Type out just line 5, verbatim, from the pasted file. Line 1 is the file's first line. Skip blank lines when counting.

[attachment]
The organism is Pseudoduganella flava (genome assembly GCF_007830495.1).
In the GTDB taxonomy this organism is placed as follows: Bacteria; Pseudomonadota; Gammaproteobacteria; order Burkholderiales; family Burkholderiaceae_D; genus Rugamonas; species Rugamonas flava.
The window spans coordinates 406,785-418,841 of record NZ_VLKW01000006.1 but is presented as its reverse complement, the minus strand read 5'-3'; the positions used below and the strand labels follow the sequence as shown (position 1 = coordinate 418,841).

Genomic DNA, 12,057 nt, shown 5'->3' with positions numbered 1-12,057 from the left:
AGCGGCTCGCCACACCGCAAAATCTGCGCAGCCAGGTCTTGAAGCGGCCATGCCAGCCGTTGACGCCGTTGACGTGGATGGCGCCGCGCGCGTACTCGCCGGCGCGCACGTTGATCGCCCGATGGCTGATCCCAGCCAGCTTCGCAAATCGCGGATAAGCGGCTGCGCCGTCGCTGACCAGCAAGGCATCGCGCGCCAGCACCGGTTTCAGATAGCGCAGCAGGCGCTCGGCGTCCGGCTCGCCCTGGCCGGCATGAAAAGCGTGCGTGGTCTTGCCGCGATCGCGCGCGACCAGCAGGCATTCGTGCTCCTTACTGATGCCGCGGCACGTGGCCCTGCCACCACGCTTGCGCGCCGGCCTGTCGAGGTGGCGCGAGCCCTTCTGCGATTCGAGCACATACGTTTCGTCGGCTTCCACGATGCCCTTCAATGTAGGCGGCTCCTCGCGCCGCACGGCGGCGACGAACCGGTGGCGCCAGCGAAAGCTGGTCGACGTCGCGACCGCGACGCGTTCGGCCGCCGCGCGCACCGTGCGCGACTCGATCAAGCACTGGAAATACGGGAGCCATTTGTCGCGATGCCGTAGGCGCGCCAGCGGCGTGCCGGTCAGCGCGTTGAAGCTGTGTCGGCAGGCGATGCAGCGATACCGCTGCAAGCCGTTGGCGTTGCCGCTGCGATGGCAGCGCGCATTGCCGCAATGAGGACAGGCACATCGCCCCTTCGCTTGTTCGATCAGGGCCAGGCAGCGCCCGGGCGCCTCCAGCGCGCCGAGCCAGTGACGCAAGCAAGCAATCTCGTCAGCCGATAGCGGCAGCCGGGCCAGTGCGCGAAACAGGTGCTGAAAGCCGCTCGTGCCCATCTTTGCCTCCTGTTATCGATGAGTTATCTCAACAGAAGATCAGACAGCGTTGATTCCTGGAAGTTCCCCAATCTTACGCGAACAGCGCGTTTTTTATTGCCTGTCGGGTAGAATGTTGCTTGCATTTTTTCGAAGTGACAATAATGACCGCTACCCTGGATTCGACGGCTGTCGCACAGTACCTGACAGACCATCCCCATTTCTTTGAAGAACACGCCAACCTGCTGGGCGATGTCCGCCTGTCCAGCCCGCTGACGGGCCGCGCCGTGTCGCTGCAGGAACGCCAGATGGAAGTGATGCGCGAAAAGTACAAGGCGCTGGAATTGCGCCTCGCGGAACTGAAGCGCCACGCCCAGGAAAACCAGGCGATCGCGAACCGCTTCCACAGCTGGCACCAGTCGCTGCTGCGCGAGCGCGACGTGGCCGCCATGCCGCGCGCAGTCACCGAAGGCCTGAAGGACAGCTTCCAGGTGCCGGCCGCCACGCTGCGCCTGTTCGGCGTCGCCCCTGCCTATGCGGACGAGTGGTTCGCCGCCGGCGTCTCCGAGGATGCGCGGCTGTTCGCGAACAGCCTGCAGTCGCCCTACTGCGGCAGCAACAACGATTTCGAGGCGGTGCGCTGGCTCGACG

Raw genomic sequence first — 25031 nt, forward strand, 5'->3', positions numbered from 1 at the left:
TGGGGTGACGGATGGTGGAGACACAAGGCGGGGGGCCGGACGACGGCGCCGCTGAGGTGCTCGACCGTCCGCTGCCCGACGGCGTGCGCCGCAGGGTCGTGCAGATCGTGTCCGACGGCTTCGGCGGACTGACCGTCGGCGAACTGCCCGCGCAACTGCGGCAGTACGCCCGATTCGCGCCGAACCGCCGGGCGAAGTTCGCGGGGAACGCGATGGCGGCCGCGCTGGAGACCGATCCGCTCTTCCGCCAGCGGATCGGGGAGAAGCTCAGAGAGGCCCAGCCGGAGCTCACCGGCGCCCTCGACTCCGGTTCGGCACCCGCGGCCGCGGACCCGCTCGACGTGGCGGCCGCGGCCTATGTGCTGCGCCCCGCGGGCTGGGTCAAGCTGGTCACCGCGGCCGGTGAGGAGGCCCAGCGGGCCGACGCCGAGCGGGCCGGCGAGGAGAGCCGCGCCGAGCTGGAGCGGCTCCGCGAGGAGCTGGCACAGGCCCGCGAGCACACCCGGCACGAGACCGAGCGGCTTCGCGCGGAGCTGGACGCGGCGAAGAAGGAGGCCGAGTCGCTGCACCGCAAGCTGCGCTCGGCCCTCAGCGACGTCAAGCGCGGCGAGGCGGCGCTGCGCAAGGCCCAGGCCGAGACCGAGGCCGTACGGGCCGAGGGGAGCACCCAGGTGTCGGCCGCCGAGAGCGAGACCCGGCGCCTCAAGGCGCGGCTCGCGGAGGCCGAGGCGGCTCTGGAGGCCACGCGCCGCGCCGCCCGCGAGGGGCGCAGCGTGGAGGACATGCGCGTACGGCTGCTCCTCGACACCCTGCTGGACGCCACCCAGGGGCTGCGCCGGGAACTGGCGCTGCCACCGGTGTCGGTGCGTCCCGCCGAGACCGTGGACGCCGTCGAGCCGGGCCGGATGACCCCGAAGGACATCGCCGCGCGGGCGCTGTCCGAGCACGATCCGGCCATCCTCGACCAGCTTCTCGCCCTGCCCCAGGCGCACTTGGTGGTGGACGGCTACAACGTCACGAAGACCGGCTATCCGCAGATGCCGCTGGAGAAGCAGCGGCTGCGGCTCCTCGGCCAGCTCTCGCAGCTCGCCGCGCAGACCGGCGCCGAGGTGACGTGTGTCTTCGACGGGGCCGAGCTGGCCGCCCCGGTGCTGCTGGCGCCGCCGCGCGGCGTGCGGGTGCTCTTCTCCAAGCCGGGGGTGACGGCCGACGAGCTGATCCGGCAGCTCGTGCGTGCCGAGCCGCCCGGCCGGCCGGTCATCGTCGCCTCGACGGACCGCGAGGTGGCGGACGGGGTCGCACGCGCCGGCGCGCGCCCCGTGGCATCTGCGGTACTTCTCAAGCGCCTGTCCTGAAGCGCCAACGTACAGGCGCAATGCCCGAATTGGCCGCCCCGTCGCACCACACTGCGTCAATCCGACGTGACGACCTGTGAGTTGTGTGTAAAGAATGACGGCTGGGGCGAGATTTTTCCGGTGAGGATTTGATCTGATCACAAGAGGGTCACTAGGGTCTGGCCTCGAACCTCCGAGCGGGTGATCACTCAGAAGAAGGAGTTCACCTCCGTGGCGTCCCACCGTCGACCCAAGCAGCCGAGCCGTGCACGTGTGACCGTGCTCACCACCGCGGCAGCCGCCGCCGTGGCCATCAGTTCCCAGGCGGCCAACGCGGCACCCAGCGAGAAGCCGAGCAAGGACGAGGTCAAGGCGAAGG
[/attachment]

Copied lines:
AGCGGCTCGCCACACCGCAAAATCTGCGCAGCCAGGTCTTGAAGCGGCCATGCCAGCCGTTGACGCCGTTGACGTGGATGGCGCCGCGCGCGTACTCGCCGGCGCGCACGTTGATCGCCCGATGGCTGATCCCAGCCAGCTTCGCAAATCGCGGATAAGCGGCTGCGCCGTCGCTGACCAGCAAGGCATCGCGCGCCAGCACCGGTTTCAGATAGCGCAGCAGGCGCTCGGCGTCCGGCTCGCCCTGGCCGGCATGAAAAGCGTGCGTGGTCTTGCCGCGATCGCGCGCGACCAGCAGGCATTCGTGCTCCTTACTGATGCCGCGGCACGTGGCCCTGCCACCACGCTTGCGCGCCGGCCTGTCGAGGTGGCGCGAGCCCTTCTGCGATTCGAGCACATACGTTTCGTCGGCTTCCACGATGCCCTTCAATGTAGGCGGCTCCTCGCGCCGCACGGCGGCGACGAACCGGTGGCGCCAGCGAAAGCTGGTCGACGTCGCGACCGCGACGCGTTCGGCCGCCGCGCGCACCGTGCGCGACTCGATCAAGCACTGGAAATACGGGAGCCATTTGTCGCGATGCCGTAGGCGCGCCAGCGGCGTGCCGGTCAGCGCGTTGAAGCTGTGTCGGCAGGCGATGCAGCGATACCGCTGCAAGCCGTTGGCGTTGCCGCTGCGATGGCAGCGCGCATTGCCGCAATGAGGACAGGCACATCGCCCCTTCGCTTGTTCGATCAGGGCCAGGCAGCGCCCGGGCGCCTCCAGCGCGCCGAGCCAGTGACGCAAGCAAGCAATCTCGTCAGCCGATAGCGGCAGCCGGGCCAGTGCGCGAAACAGGTGCTGAAAGCCGCTCGTGCCCATCTTTGCCTCCTGTTATCGATGAGTTATCTCAACAGAAGATCAGACAGCGTTGATTCCTGGAAGTTCCCCAATCTTACGCGAACAGCGCGTTTTTTATTGCCTGTCGGGTAGAATGTTGCTTGCATTTTTTCGAAGTGACAATAATGACCGCTACCCTGGATTCGACGGCTGTCGCACAGTACCTGACAGACCATCCCCATTTCTTTGAAGAACACGCCAACCTGCTGGGCGATGTCCGCCTGTCCAGCCCGCTGACGGGCCGCGCCGTGTCGCTGCAGGAACGCCAGATGGAAGTGATGCGCGAAAAGTACAAGGCGCTGGAATTGCGCCTCGCGGAACTGAAGCGCCACGCCCAGGAAAACCAGGCGATCGCGAACCGCTTCCACAGCTGGCACCAGTCGCTGCTGCGCGAGCGCGACGTGGCCGCCATGCCGCGCGCAGTCACCGAAGGCCTGAAGGACAGCTTCCAGGTGCCGGCCGCCACGCTGCGCCTGTTCGGCGTCGCCCCTGCCTATGCGGACGAGTGGTTCGCCGCCGGCGTCTCCGAGGATGCGCGGCTGTTCGCGAACAGCCTGCAGTCGCCCTACTGCGGCAGCAACAACGATTTCGAGGCGGTGCGCTGGCTCGACG